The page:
© National Gallery
I often wonder how curators come up with new exhibitions. In this instance, scientists have taken some of the works the gallery owns and shed light on how the colours were made or used. It’s a clever way of showcasing works you have in your collection.
The exhibition is organised around blue, green, orange, yellow, red, purple, silver and gold.
Without thinking about it, you have an opinion on colours. You instinctively like some colours and not others.
I am partial to red, orange and grey. And I’m not keen on purple and green. As in green to wear. I love green in nature. All these amazing shades of green. Green is great, just not on clothes.
If you think about it, there are emotions and references associated with particular colours. Such as blood, passion, kings, danger, cardinals for red or nobility and luxury for purple.
This caught my eye, and is of course the basis for the exhibition:
Prismatic Colour Wheel, from Moses Harris’ ‘The natural system of colours’, London [c.1785]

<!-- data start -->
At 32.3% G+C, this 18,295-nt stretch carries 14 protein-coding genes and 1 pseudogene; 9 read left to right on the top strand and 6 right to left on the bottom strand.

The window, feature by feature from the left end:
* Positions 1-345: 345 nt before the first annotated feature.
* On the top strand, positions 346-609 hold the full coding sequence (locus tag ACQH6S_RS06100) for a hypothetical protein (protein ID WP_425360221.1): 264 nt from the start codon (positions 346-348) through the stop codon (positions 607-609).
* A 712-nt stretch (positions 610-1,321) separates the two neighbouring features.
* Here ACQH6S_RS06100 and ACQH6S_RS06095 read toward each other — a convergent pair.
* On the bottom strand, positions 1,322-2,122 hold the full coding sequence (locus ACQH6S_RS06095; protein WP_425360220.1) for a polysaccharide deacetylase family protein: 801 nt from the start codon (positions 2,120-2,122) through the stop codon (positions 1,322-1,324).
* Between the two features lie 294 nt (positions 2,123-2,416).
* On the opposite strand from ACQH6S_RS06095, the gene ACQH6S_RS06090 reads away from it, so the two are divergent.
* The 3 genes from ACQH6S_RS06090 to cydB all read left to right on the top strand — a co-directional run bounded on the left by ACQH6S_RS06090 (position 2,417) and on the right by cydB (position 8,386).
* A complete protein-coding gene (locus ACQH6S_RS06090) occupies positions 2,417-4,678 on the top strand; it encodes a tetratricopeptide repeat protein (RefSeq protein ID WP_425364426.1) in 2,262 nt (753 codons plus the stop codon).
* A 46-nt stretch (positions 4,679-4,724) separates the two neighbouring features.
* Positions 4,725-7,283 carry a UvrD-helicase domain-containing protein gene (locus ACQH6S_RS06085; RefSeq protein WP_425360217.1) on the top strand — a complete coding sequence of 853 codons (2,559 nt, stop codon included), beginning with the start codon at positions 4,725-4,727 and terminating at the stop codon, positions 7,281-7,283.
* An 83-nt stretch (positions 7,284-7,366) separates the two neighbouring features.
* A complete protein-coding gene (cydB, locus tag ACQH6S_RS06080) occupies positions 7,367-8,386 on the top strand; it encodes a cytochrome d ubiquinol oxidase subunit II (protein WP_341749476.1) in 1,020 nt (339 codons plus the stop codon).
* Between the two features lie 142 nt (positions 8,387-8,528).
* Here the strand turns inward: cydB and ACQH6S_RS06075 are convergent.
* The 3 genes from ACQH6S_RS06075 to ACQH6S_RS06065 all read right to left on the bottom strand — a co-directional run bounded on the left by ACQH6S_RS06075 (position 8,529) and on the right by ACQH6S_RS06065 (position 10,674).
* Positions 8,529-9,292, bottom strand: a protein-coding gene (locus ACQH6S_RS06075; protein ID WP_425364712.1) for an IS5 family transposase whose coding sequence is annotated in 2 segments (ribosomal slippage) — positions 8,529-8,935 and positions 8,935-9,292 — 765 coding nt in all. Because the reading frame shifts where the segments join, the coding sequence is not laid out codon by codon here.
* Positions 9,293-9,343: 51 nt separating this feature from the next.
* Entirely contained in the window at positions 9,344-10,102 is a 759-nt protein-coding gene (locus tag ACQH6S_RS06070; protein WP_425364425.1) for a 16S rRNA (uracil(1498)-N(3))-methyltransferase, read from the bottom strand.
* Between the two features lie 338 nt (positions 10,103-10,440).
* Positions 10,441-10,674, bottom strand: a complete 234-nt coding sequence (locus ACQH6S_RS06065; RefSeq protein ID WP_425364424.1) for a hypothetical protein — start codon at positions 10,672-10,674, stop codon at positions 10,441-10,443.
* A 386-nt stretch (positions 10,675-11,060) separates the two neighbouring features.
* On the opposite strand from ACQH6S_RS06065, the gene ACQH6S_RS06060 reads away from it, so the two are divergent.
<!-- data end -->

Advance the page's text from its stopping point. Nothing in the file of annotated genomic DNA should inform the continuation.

© Royal Academy of Arts, London. Photographer: John Hammond
‘I want it’, said the Other Half, when he laid eyes on Sir Théodore Turquet de Mayerne’s manuscript. Yes, it is a lovely thing. A compilation of all the methods of making paints and their relative stabilities, based on experiments and chats with painters.
And that’s the other really interesting thing. Colours don’t all last. Colours are derived from natural sources, or created. And pigment which is pure lasts, but any impurities will make your colour fade.
Let’s go back to green for a moment. Green we learn is unstable, turning to brown or blue. And so many of the paintings we see now are in fact quite unlike how they were intended to look.
Turner’s palette and paint box are on display.
And also of interest, the section of primary colours and how they work best when balanced. Something some artists knew instinctively, before the primary colour wheel was even a thing.
Imagine a life with no colour in it.